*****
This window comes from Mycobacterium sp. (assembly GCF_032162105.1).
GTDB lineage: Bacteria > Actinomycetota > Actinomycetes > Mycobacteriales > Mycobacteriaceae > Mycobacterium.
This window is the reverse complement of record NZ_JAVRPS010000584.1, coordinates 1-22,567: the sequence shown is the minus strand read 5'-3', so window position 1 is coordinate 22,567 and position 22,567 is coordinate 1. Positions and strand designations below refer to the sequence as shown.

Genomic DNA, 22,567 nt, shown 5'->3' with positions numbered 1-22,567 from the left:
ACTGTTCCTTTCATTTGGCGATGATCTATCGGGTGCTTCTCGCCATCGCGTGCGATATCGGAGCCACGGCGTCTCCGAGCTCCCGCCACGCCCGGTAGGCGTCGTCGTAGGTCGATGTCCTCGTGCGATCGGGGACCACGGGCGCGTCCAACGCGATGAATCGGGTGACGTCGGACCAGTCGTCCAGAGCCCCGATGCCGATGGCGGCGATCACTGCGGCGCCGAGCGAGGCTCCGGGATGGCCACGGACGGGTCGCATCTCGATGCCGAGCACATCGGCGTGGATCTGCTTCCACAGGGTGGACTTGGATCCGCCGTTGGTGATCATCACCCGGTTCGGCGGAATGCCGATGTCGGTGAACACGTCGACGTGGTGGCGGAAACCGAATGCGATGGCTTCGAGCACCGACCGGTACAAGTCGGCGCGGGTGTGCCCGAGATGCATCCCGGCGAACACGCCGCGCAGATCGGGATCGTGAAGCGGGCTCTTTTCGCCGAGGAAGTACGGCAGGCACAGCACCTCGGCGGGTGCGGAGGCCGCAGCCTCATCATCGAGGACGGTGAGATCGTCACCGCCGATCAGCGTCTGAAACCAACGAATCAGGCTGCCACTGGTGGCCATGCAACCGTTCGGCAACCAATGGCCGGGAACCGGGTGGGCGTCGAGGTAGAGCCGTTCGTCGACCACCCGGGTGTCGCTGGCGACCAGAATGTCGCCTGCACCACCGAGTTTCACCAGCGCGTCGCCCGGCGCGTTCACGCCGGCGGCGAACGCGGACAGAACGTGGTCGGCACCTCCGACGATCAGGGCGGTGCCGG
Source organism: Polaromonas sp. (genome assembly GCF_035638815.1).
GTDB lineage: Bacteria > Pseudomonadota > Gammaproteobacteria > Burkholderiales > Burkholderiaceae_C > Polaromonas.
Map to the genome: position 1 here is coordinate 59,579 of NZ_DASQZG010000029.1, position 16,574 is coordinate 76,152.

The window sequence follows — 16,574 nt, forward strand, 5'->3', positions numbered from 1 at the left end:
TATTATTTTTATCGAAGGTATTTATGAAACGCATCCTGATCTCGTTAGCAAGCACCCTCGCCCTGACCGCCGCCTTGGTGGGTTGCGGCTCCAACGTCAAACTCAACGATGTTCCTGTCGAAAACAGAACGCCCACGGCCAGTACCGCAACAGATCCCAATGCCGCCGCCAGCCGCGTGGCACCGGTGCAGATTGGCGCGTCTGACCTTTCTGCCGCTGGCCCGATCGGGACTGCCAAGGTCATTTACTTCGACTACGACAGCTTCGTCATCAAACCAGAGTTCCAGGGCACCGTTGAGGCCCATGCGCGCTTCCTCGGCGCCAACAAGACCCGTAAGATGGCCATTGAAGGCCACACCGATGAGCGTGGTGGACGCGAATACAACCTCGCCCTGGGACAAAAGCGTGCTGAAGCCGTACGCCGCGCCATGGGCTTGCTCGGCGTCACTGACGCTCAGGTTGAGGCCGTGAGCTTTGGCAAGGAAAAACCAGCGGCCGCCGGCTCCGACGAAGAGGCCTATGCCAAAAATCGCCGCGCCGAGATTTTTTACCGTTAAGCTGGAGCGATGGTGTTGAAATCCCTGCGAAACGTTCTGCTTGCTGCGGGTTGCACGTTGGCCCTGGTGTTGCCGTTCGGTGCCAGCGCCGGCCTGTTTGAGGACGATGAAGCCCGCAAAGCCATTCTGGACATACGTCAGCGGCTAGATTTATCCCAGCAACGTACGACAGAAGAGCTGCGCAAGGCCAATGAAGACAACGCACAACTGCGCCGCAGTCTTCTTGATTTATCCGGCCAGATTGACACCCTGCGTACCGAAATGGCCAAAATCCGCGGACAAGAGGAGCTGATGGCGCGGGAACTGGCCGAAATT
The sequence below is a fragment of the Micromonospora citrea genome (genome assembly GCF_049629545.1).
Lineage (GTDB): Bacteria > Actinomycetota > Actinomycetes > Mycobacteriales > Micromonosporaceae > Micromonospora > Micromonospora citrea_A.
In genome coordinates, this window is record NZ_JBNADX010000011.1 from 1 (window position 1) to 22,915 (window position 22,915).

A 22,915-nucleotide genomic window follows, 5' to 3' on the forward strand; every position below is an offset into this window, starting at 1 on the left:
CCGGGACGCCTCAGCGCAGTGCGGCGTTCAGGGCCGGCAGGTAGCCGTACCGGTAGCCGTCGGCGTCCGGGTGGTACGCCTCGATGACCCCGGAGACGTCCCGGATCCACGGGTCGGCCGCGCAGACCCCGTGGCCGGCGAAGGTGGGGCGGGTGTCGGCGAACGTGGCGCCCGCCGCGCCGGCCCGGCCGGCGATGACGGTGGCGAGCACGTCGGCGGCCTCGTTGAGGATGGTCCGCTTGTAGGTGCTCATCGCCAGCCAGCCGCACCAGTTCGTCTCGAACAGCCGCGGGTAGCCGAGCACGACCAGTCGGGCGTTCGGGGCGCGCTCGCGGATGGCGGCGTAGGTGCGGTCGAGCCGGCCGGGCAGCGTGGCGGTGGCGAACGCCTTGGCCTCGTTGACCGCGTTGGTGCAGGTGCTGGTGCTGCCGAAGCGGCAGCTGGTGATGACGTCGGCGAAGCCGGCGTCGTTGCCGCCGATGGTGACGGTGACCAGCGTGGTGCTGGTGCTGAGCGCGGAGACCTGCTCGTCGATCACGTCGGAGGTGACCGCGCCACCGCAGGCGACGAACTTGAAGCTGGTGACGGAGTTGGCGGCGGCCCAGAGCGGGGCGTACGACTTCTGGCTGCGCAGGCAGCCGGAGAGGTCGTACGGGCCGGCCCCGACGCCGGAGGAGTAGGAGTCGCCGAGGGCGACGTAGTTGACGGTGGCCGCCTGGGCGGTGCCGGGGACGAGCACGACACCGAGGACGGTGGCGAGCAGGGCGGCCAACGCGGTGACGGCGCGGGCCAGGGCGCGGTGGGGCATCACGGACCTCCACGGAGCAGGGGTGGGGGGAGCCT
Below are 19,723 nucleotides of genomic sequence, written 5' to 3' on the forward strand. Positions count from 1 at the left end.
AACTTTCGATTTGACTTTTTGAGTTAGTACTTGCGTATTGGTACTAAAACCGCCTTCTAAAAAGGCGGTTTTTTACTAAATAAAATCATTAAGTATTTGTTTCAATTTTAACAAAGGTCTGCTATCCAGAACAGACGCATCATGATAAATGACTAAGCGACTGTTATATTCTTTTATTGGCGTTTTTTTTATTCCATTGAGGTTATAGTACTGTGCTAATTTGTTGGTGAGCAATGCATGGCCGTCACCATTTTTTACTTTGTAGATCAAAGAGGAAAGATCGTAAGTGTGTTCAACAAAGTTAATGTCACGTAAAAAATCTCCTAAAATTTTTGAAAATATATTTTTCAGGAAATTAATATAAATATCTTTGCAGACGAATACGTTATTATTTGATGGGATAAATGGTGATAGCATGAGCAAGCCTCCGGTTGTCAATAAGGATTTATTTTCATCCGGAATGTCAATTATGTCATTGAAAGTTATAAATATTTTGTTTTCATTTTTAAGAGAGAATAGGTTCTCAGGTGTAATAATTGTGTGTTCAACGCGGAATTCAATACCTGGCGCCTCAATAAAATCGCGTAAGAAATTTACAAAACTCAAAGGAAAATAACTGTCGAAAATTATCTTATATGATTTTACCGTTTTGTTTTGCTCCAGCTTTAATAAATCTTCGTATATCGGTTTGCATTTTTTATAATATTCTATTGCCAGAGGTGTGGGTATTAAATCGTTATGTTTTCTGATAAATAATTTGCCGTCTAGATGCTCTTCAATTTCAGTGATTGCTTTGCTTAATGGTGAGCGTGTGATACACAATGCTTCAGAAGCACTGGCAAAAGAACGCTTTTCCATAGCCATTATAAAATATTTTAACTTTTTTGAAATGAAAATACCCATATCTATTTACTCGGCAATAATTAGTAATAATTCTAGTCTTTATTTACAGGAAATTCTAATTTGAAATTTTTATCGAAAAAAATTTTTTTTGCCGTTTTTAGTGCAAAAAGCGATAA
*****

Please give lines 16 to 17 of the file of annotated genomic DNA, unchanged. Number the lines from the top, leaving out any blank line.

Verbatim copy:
Below are 19,723 nucleotides of genomic sequence, written 5' to 3' on the forward strand. Positions count from 1 at the left end.
AACTTTCGATTTGACTTTTTGAGTTAGTACTTGCGTATTGGTACTAAAACCGCCTTCTAAAAAGGCGGTTTTTTACTAAATAAAATCATTAAGTATTTGTTTCAATTTTAACAAAGGTCTGCTATCCAGAACAGACGCATCATGATAAATGACTAAGCGACTGTTATATTCTTTTATTGGCGTTTTTTTTATTCCATTGAGGTTATAGTACTGTGCTAATTTGTTGGTGAGCAATGCATGGCCGTCACCATTTTTTACTTTGTAGATCAAAGAGGAAAGATCGTAAGTGTGTTCAACAAAGTTAATGTCACGTAAAAAATCTCCTAAAATTTTTGAAAATATATTTTTCAGGAAATTAATATAAATATCTTTGCAGACGAATACGTTATTATTTGATGGGATAAATGGTGATAGCATGAGCAAGCCTCCGGTTGTCAATAAGGATTTATTTTCATCCGGAATGTCAATTATGTCATTGAAAGTTATAAATATTTTGTTTTCATTTTTAAGAGAGAATAGGTTCTCAGGTGTAATAATTGTGTGTTCAACGCGGAATTCAATACCTGGCGCCTCAATAAAATCGCGTAAGAAATTTACAAAACTCAAAGGAAAATAACTGTCGAAAATTATCTTATATGATTTTACCGTTTTGTTTTGCTCCAGCTTTAATAAATCTTCGTATATCGGTTTGCATTTTTTATAATATTCTATTGCCAGAGGTGTGGGTATTAAATCGTTATGTTTTCTGATAAATAATTTGCCGTCTAGATGCTCTTCAATTTCAGTGATTGCTTTGCTTAATGGTGAGCGTGTGATACACAATGCTTCAGAAGCACTGGCAAAAGAACGCTTTTCCATAGCCATTATAAAATATTTTAACTTTTTTGAAATGAAAATACCCATATCTATTTACTCGGCAATAATTAGTAATAATTCTAGTCTTTATTTACAGGAAATTCTAATTTGAAATTTTTATCGAAAAAAATTTTTTTTGCCGTTTTTAGTGCAAAAAGCGATAA